According to data from the Israel Central Bureau of Statistics as of December 2012, the number of residents in Rishon LeZion is 235,123. Rishon LeZion is one of the fastest-growing cities in Israel, and is third-youngest city in the country, after Jerusalem and Bnei Brak, with 31.1% of the population being children and teenagers, and 61.4% of all residents being aged 40 or under. In addition, the city has attracted significant immigration, including from English-speaking countries. The city's population growth rate is about 5% per year. The predominant majority of the city's residents are Jews.
Rishon LeZion's main industries today are wine, construction, services and commerce. Factories and workshops are located in the old industrial zone, which has become a popular venue for pubs, dance clubs and restaurants. Industry in the city is largely divided into two industrial centers: the old industrial zone in the north of the city and the new industrial zone in the west of the city.
The two major malls in Rishon LeZion are Rothschild Center in the old downtown center and Gold Mall (Kenyon HaZahav) in the New West district. Companies such as Coca-Cola, Gazit Globe, Volvo and Fiat are expected to open in the Maayan Sorek area. As part of the city's 5-year plan to be completely water-independent, construction of a desalination plant is planned for Rishon, which will produce 3.7 million cubic meters of water per year. The city already hosts the large Shafdan recycling plant.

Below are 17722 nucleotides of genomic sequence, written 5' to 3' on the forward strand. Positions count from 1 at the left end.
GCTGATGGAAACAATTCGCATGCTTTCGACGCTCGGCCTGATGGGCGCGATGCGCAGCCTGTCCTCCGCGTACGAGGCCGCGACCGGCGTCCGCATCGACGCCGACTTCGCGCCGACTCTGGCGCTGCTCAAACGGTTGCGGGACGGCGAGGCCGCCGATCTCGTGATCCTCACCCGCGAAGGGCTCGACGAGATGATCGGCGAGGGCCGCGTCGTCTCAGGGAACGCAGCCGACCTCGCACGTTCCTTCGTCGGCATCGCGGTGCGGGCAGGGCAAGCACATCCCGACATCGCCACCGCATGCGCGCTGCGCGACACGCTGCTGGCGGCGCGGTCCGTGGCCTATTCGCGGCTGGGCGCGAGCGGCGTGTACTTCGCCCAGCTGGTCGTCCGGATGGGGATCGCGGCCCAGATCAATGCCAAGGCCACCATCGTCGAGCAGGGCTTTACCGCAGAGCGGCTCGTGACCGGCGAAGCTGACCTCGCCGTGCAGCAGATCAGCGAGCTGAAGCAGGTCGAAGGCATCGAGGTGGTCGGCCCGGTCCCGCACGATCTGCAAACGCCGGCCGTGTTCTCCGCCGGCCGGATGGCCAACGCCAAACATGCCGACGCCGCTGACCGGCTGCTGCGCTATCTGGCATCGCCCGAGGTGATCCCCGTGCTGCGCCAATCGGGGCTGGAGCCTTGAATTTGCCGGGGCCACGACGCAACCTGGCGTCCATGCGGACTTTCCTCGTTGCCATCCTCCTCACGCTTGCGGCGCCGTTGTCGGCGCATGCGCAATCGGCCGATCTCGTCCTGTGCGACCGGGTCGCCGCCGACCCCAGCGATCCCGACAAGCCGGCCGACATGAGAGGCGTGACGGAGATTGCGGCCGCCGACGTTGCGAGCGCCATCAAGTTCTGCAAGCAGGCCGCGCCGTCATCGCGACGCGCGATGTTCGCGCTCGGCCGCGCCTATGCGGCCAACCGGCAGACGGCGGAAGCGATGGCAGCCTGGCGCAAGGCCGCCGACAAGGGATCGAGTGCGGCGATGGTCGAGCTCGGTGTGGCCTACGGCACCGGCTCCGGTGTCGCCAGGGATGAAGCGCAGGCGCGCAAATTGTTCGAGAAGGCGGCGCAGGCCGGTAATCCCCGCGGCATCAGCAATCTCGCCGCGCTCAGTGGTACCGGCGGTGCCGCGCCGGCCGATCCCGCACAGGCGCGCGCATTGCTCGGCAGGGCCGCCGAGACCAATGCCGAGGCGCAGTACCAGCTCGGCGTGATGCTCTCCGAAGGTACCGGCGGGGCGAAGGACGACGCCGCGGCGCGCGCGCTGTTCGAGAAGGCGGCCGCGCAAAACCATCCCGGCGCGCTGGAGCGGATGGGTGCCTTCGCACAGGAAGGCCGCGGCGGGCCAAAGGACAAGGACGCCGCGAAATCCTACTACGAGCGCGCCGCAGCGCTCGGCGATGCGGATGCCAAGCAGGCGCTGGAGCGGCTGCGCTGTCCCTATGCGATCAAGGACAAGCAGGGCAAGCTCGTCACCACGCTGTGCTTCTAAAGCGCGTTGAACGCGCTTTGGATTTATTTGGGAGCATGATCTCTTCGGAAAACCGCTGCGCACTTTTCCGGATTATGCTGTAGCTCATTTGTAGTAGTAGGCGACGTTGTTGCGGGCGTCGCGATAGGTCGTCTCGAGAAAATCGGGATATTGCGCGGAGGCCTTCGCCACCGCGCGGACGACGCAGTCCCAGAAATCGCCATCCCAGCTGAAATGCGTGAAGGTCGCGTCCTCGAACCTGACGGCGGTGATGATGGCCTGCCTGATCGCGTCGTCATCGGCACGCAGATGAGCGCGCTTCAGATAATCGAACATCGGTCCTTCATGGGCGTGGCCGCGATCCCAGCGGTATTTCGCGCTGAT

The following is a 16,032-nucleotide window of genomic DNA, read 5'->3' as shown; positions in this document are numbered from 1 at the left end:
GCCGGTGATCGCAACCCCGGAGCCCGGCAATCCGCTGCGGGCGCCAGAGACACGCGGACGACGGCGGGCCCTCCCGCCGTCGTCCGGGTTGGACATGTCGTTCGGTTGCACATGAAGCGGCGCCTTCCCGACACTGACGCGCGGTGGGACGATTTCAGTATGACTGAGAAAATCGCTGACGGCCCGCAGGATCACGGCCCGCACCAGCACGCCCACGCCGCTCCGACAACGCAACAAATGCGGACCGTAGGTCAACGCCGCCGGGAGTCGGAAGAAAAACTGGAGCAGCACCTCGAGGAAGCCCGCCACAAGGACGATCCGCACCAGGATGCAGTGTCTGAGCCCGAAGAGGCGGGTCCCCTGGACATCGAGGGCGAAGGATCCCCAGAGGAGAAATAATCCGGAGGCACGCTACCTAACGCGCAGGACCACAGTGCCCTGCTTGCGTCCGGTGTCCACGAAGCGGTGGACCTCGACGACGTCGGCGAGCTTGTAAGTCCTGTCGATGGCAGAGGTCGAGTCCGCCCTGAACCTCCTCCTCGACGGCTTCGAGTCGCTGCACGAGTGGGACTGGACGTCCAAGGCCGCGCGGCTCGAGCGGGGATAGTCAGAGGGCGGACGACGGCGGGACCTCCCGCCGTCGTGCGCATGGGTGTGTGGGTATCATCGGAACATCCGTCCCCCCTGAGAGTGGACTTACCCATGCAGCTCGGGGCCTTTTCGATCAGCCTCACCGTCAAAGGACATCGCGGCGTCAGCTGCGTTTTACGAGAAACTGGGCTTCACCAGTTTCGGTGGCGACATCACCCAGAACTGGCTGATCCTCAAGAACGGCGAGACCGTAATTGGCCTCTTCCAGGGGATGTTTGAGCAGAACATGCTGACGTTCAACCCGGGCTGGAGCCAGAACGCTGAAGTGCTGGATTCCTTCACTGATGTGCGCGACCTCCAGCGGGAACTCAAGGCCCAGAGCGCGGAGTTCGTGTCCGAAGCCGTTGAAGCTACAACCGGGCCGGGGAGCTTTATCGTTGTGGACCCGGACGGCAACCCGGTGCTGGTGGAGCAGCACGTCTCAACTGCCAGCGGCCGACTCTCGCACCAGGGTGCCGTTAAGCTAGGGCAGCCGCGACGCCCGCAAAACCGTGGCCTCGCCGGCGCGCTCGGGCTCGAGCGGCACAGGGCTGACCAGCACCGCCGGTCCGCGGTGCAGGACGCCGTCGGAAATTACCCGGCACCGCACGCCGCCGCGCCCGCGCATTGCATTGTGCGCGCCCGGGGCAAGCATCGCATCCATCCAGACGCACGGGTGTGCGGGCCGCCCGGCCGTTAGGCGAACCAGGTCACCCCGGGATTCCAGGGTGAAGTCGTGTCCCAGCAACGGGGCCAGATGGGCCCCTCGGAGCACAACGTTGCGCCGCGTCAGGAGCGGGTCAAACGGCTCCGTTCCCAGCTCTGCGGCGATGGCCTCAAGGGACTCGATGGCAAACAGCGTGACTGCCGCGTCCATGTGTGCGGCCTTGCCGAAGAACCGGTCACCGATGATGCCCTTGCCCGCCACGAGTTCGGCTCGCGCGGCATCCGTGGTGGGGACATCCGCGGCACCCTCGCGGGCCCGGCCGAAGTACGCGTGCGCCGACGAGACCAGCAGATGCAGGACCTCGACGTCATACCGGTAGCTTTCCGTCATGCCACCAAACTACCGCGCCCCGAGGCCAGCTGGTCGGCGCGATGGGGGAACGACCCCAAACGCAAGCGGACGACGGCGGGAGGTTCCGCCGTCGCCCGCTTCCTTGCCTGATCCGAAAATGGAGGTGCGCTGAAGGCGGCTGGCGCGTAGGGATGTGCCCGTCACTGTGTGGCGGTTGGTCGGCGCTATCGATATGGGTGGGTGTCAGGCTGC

Education and culture
Rishon LeZion has twenty-three elementary schools, nine middle schools and twelve high schools. Rishon Lezion's College of Management has a student population of 10,000. Sixty percentage of twelve graders in the city qualify for a matriculation certificate.
Rishon LeZion holds an annual wine festival. The Rishon LeZion Amphitheatre Live Park has hosted overseas artists such as Sting, Mariah Carey, Metallica, Alanis Morissette, alt-J, Megadeth, Deep Purple, Avicii, Jason Derulo, Wiz Khalifa and Sean Paul. The city has a municipal zoo, an amusement park (Superland), and a beach promenade. Heychal HaTarbut (Hall of Culture) is a venue for classical concerts, theatre performances and cultural events. It has a larger theatre for shows and two smaller ones for artistic workshops. The Israel Symphony Orchestra Rishon LeZion, has participated in music festivals all over the world. It was awarded the ACUM prize in 1991.